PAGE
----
Time to start snapping up stocks?

This story was first published in The Straits Times on Feb 4, 2014

NOW that the local market has retreated below 3,000 points for the first time since November 2012, some investors will be tempted to start buying up stocks on the cheap.

And analysts say they would be quite right to consider jumping in.

But they caution that putting money into the market slowly and selectively is important.

Many brokerages began 2014 with quite bullish forecasts for the stock market in the year ahead as they believed that a continued recovery in the global economy would fuel a rise in share prices.

Despite the latest volatility, most are sticking to those upbeat outlooks. "I think the year should still be relatively positive for stocks, with some bellwether sectors such as offshore and marine, consumer and plantations doing well and driving the market," said DMG & Partners Research head Terence Wong.

Investors thinking long-term would do well to accumulate such stocks during this period, he said.

In December, Mr Wong had predicted that the Straits Times Index (STI) would end 2014 at 3,480 and he is sticking to his guns. "If the market falls to as low as 2,500, then I would review my forecast."

Maybank Kim Eng Research head Ng Wee Siang is also still confident in his forecast, that the STI would end the year at 3,500.

Back in December, his team published a market outlook report for the new year with a "neutral" rating of the market overall.

But it was bullish on four sectors: aviation services, health care, banks and offshore and marine. Mr Ng said he has not changed his stance on this either.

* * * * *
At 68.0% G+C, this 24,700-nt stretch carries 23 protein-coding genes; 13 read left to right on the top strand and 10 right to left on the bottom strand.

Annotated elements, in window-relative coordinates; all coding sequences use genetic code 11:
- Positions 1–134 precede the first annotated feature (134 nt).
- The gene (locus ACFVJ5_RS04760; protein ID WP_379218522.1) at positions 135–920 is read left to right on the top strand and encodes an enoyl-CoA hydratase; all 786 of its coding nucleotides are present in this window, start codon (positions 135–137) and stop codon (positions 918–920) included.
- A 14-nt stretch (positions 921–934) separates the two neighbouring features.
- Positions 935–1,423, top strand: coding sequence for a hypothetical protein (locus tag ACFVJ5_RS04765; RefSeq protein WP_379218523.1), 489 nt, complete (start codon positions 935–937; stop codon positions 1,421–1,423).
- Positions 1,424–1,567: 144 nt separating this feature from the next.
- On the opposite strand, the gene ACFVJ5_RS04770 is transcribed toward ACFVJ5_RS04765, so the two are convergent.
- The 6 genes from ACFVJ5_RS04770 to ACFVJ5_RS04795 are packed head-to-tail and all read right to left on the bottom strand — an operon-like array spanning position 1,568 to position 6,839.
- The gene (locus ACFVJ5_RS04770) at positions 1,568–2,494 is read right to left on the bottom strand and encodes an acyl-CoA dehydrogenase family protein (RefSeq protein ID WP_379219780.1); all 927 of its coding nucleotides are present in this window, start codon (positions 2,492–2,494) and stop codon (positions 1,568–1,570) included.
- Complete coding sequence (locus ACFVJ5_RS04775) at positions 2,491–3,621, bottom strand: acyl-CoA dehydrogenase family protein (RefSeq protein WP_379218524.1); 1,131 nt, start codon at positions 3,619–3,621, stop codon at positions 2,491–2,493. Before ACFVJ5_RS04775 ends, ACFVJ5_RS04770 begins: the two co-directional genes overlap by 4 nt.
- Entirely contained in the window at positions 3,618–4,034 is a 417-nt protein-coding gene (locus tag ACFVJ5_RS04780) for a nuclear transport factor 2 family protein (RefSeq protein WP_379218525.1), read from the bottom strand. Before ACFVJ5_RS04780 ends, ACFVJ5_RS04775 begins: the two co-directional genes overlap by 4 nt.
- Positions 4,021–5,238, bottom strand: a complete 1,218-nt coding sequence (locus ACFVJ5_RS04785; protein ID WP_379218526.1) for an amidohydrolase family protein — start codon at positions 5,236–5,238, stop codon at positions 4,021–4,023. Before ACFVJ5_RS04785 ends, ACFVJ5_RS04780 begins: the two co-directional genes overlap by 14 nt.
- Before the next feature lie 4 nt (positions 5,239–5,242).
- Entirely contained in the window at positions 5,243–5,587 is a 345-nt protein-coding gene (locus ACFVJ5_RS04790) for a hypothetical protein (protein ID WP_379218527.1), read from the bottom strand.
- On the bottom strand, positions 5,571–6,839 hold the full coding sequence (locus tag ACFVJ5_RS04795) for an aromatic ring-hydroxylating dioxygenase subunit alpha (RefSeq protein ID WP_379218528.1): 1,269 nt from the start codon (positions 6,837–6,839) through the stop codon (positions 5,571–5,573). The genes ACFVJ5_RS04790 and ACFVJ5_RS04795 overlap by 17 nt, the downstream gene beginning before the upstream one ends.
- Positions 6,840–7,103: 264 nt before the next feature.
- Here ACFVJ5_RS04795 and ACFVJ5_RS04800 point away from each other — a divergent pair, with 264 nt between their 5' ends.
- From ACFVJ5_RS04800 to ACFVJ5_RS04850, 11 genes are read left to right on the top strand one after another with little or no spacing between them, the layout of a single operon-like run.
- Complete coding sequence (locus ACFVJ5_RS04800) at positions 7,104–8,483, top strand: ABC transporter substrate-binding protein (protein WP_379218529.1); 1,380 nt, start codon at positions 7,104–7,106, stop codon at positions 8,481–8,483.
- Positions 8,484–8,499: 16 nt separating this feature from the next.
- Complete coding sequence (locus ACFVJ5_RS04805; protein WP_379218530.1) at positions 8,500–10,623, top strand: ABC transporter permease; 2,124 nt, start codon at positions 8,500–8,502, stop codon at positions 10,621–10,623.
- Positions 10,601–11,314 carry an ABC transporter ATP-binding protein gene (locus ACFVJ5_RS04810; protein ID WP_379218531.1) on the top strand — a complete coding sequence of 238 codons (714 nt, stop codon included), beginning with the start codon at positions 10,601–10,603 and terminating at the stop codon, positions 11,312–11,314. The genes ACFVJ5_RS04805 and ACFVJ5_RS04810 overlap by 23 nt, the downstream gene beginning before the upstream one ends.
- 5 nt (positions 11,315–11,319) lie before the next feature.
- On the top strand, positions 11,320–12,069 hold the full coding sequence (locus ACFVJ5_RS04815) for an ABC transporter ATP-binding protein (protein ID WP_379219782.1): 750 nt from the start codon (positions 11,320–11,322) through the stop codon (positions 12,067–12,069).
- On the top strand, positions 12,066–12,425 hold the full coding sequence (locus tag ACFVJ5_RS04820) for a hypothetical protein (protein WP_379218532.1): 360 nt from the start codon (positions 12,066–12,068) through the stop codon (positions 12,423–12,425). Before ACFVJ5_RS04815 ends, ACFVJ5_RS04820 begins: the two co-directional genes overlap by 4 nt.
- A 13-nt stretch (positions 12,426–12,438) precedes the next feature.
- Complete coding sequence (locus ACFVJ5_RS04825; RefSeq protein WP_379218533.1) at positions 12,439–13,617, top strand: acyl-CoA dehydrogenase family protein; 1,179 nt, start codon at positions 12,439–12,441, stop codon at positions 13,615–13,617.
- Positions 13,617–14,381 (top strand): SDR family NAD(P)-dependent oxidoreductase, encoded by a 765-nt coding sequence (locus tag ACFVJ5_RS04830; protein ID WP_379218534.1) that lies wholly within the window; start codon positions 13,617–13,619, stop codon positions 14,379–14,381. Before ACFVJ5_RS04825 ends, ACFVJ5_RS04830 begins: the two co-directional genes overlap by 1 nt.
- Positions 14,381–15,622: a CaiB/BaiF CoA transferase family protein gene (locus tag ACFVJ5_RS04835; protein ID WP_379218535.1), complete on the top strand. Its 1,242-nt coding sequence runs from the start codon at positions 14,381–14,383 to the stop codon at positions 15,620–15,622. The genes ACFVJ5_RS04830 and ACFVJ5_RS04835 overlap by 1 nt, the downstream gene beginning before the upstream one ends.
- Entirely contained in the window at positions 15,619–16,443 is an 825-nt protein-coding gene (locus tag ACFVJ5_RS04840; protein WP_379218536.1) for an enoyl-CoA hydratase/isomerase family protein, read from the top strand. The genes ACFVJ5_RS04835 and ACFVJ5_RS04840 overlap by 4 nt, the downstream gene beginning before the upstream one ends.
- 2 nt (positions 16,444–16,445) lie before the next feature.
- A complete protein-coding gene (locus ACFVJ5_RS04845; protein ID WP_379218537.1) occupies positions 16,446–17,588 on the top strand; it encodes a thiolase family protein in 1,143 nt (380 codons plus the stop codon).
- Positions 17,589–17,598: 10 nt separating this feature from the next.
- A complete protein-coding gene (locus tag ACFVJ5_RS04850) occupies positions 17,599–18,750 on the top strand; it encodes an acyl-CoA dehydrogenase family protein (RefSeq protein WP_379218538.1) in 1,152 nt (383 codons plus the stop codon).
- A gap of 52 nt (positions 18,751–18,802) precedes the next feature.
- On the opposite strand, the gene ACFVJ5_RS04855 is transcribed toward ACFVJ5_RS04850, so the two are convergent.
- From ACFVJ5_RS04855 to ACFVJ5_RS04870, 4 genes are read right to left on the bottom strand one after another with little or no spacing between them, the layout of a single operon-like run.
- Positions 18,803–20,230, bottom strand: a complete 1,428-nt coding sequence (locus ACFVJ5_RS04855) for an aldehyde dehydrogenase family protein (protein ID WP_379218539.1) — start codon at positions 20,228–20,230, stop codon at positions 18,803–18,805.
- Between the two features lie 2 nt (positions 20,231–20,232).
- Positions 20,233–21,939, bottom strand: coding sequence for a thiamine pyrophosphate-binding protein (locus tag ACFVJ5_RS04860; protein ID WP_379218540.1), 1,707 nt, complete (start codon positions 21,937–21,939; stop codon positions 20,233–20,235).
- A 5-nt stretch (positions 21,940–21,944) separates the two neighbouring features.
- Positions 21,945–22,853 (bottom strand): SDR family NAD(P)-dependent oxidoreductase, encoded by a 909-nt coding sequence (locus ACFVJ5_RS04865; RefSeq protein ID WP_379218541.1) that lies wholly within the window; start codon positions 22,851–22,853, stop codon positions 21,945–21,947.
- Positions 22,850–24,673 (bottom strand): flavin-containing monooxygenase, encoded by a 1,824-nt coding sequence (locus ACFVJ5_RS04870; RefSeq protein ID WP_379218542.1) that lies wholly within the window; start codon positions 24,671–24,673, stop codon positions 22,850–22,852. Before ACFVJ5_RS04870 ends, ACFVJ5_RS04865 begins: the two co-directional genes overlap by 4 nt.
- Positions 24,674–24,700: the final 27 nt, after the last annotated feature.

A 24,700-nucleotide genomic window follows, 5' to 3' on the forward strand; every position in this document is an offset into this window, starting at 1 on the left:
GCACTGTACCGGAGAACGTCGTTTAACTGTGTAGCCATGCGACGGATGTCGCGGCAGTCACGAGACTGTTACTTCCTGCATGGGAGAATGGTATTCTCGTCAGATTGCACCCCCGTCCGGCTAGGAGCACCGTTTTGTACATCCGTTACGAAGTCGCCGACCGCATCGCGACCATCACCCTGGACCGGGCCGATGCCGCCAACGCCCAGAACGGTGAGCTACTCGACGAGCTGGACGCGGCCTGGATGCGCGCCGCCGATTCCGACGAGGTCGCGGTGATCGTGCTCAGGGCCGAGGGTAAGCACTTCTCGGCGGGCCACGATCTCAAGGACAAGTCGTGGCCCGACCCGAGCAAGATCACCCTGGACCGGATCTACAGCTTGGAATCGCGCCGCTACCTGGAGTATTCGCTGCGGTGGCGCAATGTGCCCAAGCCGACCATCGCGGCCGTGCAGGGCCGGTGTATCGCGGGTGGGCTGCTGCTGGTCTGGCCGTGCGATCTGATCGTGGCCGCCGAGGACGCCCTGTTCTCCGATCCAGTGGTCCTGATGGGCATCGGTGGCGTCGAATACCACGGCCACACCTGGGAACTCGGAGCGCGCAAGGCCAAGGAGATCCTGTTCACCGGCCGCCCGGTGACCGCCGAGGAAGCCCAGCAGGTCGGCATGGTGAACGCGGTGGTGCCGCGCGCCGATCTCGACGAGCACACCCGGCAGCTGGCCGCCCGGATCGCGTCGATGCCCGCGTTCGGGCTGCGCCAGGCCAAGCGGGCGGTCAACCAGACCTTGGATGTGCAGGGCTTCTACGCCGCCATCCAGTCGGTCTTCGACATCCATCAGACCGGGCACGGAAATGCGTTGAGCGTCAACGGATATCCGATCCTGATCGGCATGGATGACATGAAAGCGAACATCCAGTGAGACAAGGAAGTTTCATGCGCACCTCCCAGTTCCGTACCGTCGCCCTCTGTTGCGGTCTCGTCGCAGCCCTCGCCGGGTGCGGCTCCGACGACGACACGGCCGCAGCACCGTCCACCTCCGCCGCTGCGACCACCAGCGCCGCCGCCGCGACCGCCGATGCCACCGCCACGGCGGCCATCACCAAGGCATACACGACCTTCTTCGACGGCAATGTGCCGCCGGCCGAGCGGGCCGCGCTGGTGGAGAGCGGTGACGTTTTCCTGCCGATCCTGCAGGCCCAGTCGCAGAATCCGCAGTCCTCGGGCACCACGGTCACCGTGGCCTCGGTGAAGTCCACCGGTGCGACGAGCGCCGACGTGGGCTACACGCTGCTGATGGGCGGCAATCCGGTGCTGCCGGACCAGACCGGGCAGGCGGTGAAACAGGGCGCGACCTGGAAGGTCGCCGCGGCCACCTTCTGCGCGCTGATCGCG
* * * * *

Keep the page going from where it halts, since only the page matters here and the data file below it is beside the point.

Indeed, the recent falls in the market have led some analysts to tell clients to buy stocks, albeit carefully. "The market has been disappointing, but we are more interested in the valuations, which are low. If the market goes down further, that means valuations will get even cheaper," said Fundsupermart research manager Terence Lin.

He recommends dollar-cost averaging as a way to mitigate the volatility of the market. Using this method, a punter would invest a fixed dollar amount into a certain stock or fund every month instead of committing to buy a fixed number of shares.

So if share prices go up, fewer shares will be purchased, and if share prices go down, more shares will be purchased for that sum.

CMC Markets analyst Desmond Chua said it would be wise to start slow this week at least as the market awaits the latest job numbers from the United States on Friday evening.

Economic data will continue to lead the market one way or another, he said, with a set of disappointing manufacturing data from China recently causing the latest gloom.

"How long the stock market volatility might last, it's hard to tell unless we see better data, for example the jobs data this Friday. If that turns out good, this may be a temporary sell-off," he said.

"But if the data disappoints and we get more weak numbers out of China, then Europe may be the only bright spot."

Voyage Research deputy research head Ng Kian Teck added that it would be good to see some healthy corporate earnings from around Asia too.

"We had expected tapering but we didn't expect it would have such a huge repercussion on emerging market currencies.

"You can buy stocks now but don't give yourself a huge exposure. In the short term, we are likely to face a lot of headwinds, so long-term investors must be prepared to hold on."

This story was first published in The Straits Times on Feb 5, 2014

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